Several guys took negative point scores on one stage that featured four hostage flapper targets where the shooter had to engage the flapper without hitting the large IPSC ‘hostage’ in front. A hit on the hostage taker flapper was worth a point, a hit on the hostage would subtract a point from your score. 2 out of 4 hits on the flappers felt like a decent job with no negative point hits. On one particular stage engaging targets out around 715yds I noticed I was hitting a little high and landing just over the target. I don’t believe this was the ammo, I believe it was the barrel. I’ve read quite a few accounts of new Creedmoor barrels picking up a bit of speed as they break in and that would account for rounds landing a few tenths of a mil high at 700+ yards.

A week or two later I started load development with the new rifle and one thing I did was fire a string of my last 7 Copper Creek rounds over a different chronograph. I used a Magnetospeed V2 the second time around and came up with some interesting results. The results of the test were as follows:

  • Shot #1 – 2896fps
  • Shot #2 – 2890fps
  • Shot #3 – 2858fps
  • Shot #4 – 2860fps
  • Shot #5 – 2832fps
  • Shot #6 – 2870fps
  • Shot #7 – 2834fps
  • Average – 2862fps
  • SD – 24fps ES – 64fps

 

The barrel absolutely picked up some speed as it broke in. It was averaging about 100fps faster when measured the second time compared to the first run when the gun only had a few rounds through it. Also worth noting here is that there are only really two rounds in the 7 round string dragging the numbers down, shots #s 5 & 7. If you take those two out of the running the average speed bumps up to 2875fps and the SD/ES numbers tighten up more. 2875fps is about 35fps off what is written on the box and what the guys at Copper Creek Cartridge Company came up with doing load development on their rifle. Mine may still pick up speed as time goes on but I’m out of their ammo now so I may have to see if they’ll toss a box my way in another few weeks to see where everything settles with more rounds through the barrel. This highlights why the folks at Copper Creek Cartridge Company can’t guarantee a muzzle velocity or how tight the chrono numbers will be on any given rifle. It doesn’t take much variation in any number of variables to produce different results. The difference in my muzzle velocity explains why I was hitting high at 715yds at the match, the barrel was probably pushing the rounds almost 150fps faster at that point than when I measured the muzzle velocity and generated my drop chart.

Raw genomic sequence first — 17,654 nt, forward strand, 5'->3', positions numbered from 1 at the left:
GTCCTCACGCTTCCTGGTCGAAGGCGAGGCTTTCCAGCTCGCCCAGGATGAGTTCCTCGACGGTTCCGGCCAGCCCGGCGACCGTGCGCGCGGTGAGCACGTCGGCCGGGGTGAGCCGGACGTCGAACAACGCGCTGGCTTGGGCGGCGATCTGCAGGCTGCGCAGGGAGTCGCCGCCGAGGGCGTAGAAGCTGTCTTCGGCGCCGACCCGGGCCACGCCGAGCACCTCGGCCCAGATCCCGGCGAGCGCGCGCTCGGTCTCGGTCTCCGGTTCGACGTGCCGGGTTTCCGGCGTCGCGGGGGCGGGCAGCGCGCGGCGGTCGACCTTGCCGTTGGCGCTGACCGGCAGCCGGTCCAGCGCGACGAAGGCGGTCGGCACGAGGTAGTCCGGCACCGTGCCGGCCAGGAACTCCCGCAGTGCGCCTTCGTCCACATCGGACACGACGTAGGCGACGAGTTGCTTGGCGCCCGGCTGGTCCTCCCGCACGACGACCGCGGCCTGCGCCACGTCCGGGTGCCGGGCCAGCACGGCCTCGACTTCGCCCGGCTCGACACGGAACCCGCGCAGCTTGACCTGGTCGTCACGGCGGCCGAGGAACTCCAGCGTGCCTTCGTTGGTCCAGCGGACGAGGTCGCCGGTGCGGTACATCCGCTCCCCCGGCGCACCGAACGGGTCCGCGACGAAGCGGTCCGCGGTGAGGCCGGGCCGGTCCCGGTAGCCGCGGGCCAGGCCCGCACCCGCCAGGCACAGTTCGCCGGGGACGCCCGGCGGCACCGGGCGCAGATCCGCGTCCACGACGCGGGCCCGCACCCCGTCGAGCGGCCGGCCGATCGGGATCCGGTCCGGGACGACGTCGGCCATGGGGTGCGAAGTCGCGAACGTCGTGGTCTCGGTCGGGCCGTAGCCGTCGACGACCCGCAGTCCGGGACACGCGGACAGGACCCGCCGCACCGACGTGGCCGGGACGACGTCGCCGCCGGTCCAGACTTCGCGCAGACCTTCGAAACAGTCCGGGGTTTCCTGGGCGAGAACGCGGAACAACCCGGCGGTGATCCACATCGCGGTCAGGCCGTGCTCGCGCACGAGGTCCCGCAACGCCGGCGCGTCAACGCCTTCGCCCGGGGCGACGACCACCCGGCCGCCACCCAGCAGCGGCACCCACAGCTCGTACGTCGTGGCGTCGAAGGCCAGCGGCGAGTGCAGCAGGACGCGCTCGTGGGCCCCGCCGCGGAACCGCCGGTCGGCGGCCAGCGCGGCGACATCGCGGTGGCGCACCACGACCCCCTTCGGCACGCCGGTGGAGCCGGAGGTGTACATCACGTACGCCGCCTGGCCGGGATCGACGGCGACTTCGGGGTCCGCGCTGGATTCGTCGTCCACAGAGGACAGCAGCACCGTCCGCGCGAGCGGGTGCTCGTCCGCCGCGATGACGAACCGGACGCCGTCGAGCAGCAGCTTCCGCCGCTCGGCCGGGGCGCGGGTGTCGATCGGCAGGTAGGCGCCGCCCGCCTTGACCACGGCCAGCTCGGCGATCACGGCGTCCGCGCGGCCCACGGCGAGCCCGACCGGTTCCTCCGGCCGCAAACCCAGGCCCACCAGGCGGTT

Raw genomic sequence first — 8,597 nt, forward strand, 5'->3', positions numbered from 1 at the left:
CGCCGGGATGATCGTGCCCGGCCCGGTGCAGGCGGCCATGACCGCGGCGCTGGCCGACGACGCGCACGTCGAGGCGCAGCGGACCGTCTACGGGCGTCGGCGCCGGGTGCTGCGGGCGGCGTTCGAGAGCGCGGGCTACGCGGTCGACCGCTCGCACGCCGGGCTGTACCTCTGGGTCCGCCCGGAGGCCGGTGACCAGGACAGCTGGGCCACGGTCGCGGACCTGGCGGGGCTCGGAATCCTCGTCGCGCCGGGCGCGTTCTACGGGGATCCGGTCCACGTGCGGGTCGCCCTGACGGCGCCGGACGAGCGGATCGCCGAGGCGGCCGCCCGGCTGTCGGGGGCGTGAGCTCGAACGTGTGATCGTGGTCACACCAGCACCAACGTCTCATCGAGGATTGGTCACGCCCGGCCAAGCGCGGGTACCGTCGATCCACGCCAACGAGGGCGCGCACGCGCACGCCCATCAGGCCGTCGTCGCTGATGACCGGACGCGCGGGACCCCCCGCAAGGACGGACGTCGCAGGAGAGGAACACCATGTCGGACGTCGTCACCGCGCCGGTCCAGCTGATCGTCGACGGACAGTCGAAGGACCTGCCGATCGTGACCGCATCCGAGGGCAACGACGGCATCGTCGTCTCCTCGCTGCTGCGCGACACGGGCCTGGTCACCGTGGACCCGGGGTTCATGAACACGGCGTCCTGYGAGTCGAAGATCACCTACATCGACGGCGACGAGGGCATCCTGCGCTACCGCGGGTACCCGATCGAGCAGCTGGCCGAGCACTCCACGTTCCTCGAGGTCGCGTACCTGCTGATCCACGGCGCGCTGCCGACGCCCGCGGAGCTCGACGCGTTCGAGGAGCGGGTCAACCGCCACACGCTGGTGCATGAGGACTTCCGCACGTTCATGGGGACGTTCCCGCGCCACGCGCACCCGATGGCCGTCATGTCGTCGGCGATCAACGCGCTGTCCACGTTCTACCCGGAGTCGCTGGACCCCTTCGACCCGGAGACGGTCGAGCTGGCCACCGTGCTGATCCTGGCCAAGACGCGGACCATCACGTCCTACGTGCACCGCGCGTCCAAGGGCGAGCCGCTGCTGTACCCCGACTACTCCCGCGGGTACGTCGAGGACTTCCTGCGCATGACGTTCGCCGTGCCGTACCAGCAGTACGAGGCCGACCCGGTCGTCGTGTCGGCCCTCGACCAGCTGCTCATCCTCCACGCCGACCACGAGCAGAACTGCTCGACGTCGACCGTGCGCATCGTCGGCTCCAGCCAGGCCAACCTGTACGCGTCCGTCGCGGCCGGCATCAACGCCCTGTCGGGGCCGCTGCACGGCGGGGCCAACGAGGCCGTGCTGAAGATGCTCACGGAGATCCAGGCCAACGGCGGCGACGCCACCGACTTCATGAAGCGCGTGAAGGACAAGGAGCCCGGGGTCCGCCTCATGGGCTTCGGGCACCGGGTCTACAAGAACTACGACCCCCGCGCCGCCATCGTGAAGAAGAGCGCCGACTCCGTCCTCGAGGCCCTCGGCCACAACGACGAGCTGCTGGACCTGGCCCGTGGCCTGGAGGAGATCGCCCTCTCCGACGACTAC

Featured Image

Packaging

I also wanted to throw a quick note in on their packaging. Its really nice. The ammo ships nose down in a styrofoam tray which protects them from damage in shipping. The brass was new Hornady brass with the factory head stamp. The boxes themselves are gorgeous, I like the colorful box and it stands out when you are pulling them out of your bag. Its obvious who’s on the range pulling rounds out of a Copper Creek box. They include lot numbers and the barrel length and velocity results they used during load development to give you an idea what the ammunition is capable of, though your own results may vary a bit.

All in all I’d have to say we rate the ammunition loaded by the Copper Creek Cartridge Company quite highly. While they can’t guarantee muzzle velocity with differences in the variables we discussed earlier, their ammunition is definitely loaded to specification and extremely consistently nonetheless. The consistency part is important for obvious reasons. If you want repeatable performance down range you need consistent ammunition and the Copper Creek Cartridge Company should be on your list of sources to acquire some if you aren’t rolling your own. I exchanged a few emails with the folks at Copper Creek Cartridge Company and I can say they responded to my questions quickly, politely, and thoroughly! As I mentioned my initial dealings with Copper Creek were because I received a free certificate for $100.00 worth of ammunition. Copper Creek Cartridge Company supports the precision shooting community, they contribute to it with their ammunition, and they give back to the shooters at competitions in the form of prizes. That means a lot to us and we hope it means a lot to you. There are big ammo companies out there that are often looked at as the benchmark for rifle ammunition but I haven’t seen certs with their names on prize tables. If a company supports us, we should try to support them in return. If you need some precision rifle ammunition and you aren’t loading your own, I highly recommend at least reaching out to the guys at Copper Creek Cartridge Company and seeing if they can help you out with what you need!

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Owner and Proprietor of AccuracyTech, LLC. Rich is a Firearms Enthusiast, Precision Rifle Competitor, and Writer. He is committed to bringing readers quality reviews and articles related to the Precision Shooting Sports. If you have any questions for him, please use the contact form on the site.